Going Beyond Basic ADA and S508 Compliance with Universal Design for Learning. Dr. Melissa Engleman Dr. Tara Jeffs East Carolina University Greenville, NC. Overview of Today’s Session. Why Worry About Those People? Those People are You and Me.
Download Policy: Content on the Website is provided to you AS IS for your information and personal use and may not be sold / licensed / shared on other websites without getting consent from its author.While downloading, if for some reason you are not able to download a presentation, the publisher may have deleted the file from their server.
Going Beyond Basic ADA and S508 Compliance with Universal Design for Learning
Dr. Melissa Engleman
Dr. Tara Jeffs
East Carolina University
Most people will have a disability or experience a
limitation that will temporarily or permanently alter
Many companies will no longer do business with
companies whose products are inaccessible to
people with disabilities. (IBM Report, 2005)
With our aging population, the "mature” customer is the fastest growing group.
Changes in vision & hearing, dexterity & memory are results of aging that create accessibility issues
Few organizations can afford to deliberately miss this market sector. (Access-IT)
(World Health Organization, 2005; Arthritis Foundation, 2005)
(See Gumson Vs. Southwest Airlines, 2004)
[accessibility] complaints. "
p. 1, 1997
•Provision should be in a manner and medium appropriate to the significance of the message and the abilities of the individual.
•There must be a comprehensive policy in advance of any request for auxiliary aids or services. Inclusion of persons with disabilities is required in developing such policy.
The Toyota Case (2001)
Barnes and Noble and Claire's Stores (settled)
Wynne v. Tufts University School of Medicine (1992)
Tyler v. City of Manhattan (1994)
National Federation of the Blind vs. AOL (1999)
Gumson v. Southwest Airlines(2004)
Ninth Circuit in Wong v. Regents (2004)
Tennessee v. Lane (2004)
Rush v. National Board of Medical Examiners, (2003)
Stern v. University of Osteopathic Medicine and Health Services (2000)
Must “effectively communicate” (Office of Civil Rights)
3. Appropriate Medium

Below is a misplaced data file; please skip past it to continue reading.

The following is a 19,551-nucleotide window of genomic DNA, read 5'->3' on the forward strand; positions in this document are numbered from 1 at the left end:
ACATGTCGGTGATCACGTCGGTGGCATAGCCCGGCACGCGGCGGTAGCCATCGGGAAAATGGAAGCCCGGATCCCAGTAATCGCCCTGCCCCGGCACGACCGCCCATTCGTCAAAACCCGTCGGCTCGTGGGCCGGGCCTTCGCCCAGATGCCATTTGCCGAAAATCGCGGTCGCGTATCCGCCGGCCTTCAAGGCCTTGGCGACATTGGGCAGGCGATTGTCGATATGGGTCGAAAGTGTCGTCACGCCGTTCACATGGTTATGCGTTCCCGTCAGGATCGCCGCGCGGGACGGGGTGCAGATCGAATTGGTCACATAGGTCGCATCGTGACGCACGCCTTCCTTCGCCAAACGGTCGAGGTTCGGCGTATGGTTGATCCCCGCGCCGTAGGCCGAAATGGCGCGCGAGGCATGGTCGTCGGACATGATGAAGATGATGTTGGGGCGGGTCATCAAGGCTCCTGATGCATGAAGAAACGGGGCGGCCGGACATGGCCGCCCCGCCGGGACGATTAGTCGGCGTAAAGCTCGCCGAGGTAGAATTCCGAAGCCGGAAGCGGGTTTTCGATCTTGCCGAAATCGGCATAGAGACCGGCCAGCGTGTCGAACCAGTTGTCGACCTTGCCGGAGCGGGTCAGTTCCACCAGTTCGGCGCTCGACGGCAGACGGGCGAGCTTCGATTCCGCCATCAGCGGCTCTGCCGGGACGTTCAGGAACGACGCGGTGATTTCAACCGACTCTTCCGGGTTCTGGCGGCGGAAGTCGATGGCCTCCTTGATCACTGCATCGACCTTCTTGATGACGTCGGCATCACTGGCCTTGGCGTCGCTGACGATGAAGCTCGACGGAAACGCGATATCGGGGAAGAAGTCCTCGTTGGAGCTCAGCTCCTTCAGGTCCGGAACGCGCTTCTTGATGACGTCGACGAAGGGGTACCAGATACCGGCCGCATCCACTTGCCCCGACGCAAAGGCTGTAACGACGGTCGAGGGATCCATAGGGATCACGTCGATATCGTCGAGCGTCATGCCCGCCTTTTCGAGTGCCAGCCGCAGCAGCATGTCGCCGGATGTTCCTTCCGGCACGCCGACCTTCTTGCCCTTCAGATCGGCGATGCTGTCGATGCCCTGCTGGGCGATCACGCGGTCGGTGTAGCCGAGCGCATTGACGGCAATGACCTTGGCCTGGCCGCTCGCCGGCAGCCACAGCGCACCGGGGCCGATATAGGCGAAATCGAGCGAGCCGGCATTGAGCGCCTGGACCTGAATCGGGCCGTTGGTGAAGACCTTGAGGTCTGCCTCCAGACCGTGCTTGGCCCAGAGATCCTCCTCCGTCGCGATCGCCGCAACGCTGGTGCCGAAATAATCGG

Department of Justice, Disability Rights Division
Equal degree of access
So, how do we do it?
Many resources exist for finding guidelines: Some simpler than others.
Legalese and “tech talk”
Piecemeal information - no condensed versions
WCAG – Web Content Accessibility Guidelines
Recommended by the World Wide Web Consortium (W3C)
14 guidelines, over 60 checkpoints
Three priority levels
Section 508 Standards
Developed by the United States Access Board
Provides 16 measurable standards
All standards are required for compliance
Avoid flashing animations or flashes between 2 and 55 hertz (Prevent seizure triggers and distraction. Also they are generally annoying.)
Use relative rather than absolute unit (percentages vs. pixels) This ensures that content fits well no matter the scale.
In hypertext links, text should be specific to context, and “less is more”
(See p. 4 of notebook)
Avoid use of color to convey essential information.
This wouldn’t be legible.
This wouldn’t be legible.
Neither would this.
Benefit from illustrations and graphics, as well as from properly-organized content with headings, lists, and visual cues in the navigation.
Image Dependency: A Problem
1. This page is designed with exact font sizes set. Then each element on the page (paragraph, image, etc.) is placed at exact x/y coordinates that depend on that font size.
2. When the text is zoomed, the carefully placed elements do not change their positions accordingly, so they now overlap. The content is more unreadable than it was before.
Traditionally, what we have done in education is to accommodate individual needs without changing courses.
For examples, we have told deaf students to arrange for sign language interpreters; blind students to secure a Brailled or tape –recorded version of printed materials.
What is Universal Design?
“the design of products and environments to be usable by all people, to the greatest extent possible, without the need for adaptation or specialized design.”
(NC State, 1997)
E-Learning requires accessible web access and accessible learning materials